External Pressure as Catalyst for the Greatness of the Song Dynasty

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The Song dynasty was the beginning of modern China. This era was marked by a flourishing economy, a deep distinctively Chinese culture, and technological revolutions. From the beginning to the end the Song dynasty was under a constant threat from northern tribes that coveted the wealth of the Song. The powerful states that surrounded the Song dynasty crushed all hopes for expansion. The Song was forced to focus on developing their own country instead of conquering others. Without the opportunity to expand and a military threat on the borders the Song were forced to either flourish or perish. The hostile states that looked enviously on the wealth and prosperity of the Song were a main factor in the economic and cultural greatness that they desired.

The Song dynasty was under constant military threat, the threat led to a “stimulated centralization of government power” and “improvements in military technology” (Illustrated 138). Nearly seventy five percent of Song expenditures were spent on military equipment and research. Under threat of northern invasion Song engineers developed gunpowder, incendiary grenades delivered by catapults, and military strategy manuals. The song maintained an army of nearly 1,250,000 men “the government manufactured armaments in huge quantities, arrowheads by the tens of millions per year, amour by tens of thousands” (Illustrated 138). The massive military expenditures helped spur industrial growth. In 1078 the Song dynasty was mining 125,000 tons of iron ore per year, which is “greater than Great Britain in 1950” (lecture 10/12). The ability to smelt the ore was “seven hundred years ahead of Europe, very advanced for its time” (lecture 10/12). Massive military growth and constant spending on indus...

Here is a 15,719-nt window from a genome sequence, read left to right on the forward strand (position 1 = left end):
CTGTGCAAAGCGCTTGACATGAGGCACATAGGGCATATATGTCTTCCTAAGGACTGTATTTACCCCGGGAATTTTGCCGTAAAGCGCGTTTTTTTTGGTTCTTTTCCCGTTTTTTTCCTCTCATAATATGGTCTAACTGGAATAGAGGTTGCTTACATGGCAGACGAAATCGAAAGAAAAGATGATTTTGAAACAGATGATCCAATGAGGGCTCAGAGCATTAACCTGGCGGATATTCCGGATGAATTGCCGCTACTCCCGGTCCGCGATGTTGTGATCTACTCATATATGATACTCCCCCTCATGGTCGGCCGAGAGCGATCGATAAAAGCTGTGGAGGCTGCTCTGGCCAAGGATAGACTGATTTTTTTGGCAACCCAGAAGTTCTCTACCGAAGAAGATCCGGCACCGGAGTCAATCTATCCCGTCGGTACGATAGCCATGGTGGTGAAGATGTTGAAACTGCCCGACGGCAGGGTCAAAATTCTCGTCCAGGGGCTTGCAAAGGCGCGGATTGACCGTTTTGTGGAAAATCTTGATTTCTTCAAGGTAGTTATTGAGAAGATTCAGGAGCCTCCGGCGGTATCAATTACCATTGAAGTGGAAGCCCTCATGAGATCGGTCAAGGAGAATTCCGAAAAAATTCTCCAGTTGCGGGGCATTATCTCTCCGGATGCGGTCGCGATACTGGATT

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... (sourcebook 175). Zhu Xi saw Buddhism as foreign and un-Chinese, after his death the government official adopted his position and made his commentaries of the classics mandatory.

The foreigners on the borders did not have the most direct role in the technological, agricultural, and economical achievements in the Song dynasty, but without the hostile states on the border the series of events that led to prosperity never would have occurred. The denser population in the south that led to more productive farms and a burgeoning economy is a direct result of the threat of foreign invaders. The military spending helped spur advances in metallurgy and helped expand industries was only done from the hostile intentions of neighbors. Without the hostile states surrounding it the Song tribe never would have been forced into the greatness that the Song dynasty is known for.
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